This is an interesting report. I have not seen how many students in the sample were from Oklahoma. I would guess very few since most of our young people get little if any sexuality education. Perhaps the sources they counted had an impact. The following is a report from the National Partnership for Women and Families Daily Women's Health Policy Report.
September 16, 2010
Although nearly all U.S. teens receive formal sex education, only about two-thirds are given information on birth control methods, according to a Centers for Disease Control and Prevention report released Wednesday, the AP/Washington Post reports. The report is based on face-to-face interviews with nearly 2,800 teenagers from 2006 through 2008. For the interviews, female researchers from the University of Michigan asked the teenagers questions in their homes.
According to the report, about 97% of teens said they received formal sex education by age 18. The report defined formal sex education as instruction at a school, church, community center or other setting that dealt with sexually transmitted infections, birth control or saying no to sex.Instruction on STIs and how to say no to sex was more common than discussion about how to use a condom or other birth control methods, according to the study.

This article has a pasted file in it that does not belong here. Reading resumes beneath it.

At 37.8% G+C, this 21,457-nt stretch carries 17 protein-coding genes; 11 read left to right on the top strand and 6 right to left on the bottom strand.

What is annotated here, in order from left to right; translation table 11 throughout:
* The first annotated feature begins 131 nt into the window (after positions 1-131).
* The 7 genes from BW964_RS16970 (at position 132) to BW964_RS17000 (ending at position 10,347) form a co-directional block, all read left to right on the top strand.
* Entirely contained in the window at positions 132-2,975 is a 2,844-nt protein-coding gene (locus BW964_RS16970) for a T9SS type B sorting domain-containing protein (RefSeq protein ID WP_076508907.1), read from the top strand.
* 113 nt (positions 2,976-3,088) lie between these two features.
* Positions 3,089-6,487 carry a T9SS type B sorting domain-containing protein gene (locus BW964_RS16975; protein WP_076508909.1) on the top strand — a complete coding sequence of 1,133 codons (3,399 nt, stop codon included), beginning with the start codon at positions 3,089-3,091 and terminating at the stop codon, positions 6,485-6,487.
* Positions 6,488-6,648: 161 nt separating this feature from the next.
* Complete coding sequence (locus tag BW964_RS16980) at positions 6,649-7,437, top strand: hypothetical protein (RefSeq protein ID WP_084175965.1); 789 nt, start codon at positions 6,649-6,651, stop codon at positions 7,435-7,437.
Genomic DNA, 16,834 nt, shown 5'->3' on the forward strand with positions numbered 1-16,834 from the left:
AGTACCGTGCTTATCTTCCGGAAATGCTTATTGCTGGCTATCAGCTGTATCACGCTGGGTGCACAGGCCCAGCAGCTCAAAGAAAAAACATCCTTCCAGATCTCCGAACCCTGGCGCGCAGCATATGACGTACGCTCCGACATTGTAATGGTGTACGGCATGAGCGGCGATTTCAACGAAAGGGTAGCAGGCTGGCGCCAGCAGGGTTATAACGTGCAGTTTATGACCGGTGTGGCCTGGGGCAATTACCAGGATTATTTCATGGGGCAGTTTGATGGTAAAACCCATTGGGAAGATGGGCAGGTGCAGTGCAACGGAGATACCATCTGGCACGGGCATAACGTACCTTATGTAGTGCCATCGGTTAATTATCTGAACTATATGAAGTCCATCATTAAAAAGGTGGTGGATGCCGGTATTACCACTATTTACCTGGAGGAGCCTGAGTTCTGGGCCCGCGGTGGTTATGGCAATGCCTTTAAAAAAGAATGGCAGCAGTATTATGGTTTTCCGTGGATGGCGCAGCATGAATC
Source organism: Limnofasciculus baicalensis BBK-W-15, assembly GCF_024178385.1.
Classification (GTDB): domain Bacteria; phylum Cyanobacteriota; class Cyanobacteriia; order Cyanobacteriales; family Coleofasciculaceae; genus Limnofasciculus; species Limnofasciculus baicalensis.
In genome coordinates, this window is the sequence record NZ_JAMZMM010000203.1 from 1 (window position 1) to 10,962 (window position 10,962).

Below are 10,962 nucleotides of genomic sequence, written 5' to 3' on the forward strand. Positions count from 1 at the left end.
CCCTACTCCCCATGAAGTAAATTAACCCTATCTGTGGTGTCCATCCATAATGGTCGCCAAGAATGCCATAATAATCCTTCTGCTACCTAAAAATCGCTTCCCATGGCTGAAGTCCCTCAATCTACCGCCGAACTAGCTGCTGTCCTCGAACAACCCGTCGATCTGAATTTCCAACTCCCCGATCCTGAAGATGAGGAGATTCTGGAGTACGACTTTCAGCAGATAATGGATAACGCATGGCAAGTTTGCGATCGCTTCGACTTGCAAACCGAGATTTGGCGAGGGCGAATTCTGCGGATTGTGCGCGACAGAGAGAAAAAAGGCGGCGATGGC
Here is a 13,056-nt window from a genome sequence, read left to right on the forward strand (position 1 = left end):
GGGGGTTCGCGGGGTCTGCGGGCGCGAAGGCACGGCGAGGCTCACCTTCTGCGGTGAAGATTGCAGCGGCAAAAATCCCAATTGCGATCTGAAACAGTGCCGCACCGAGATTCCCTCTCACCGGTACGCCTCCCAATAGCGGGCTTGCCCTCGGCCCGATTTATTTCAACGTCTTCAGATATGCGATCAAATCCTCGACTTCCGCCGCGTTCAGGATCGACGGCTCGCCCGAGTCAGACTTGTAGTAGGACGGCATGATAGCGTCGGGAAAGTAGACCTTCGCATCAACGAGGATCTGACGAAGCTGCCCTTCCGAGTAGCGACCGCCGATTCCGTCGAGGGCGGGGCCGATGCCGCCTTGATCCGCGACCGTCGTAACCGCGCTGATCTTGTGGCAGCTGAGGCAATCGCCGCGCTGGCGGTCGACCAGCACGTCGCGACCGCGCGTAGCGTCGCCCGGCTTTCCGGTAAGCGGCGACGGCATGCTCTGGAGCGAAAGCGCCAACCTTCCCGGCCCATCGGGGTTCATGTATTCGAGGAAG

The report found that about two-thirds of teens -- 62% of boys and 70% of girls -- received instruction on birth control by the end of high school, while about 92% reported instruction on STIs and HIV prevention. About 81% of boys and 87% of girls were taught about how to say no to sex.
The findings of the report are similar to those in a 2002 CDC study that found about 85% of high schools and 72% of middle schools teach human sexuality and sex education, according to the AP/Post. The new report did not address trends in sex education, which shifted in the past two years from abstinence-only curricula to comprehensive sex education programs that discuss birth control.
John Santelli, a Columbia University professor of population and family health, noted that government policies stressing abstinence-only sex education were still in place when the report was conducted (Stobbe, AP/Washington Post, 9/15).
Joyce Abma, a demographer at the National Center for Health Statistics and lead author of the report, said that the goal of the report is to update information on sex education, including how many students are receiving it, what information they are getting, and which sources the information is coming from (Wetzstein, Washington Times, 9/15).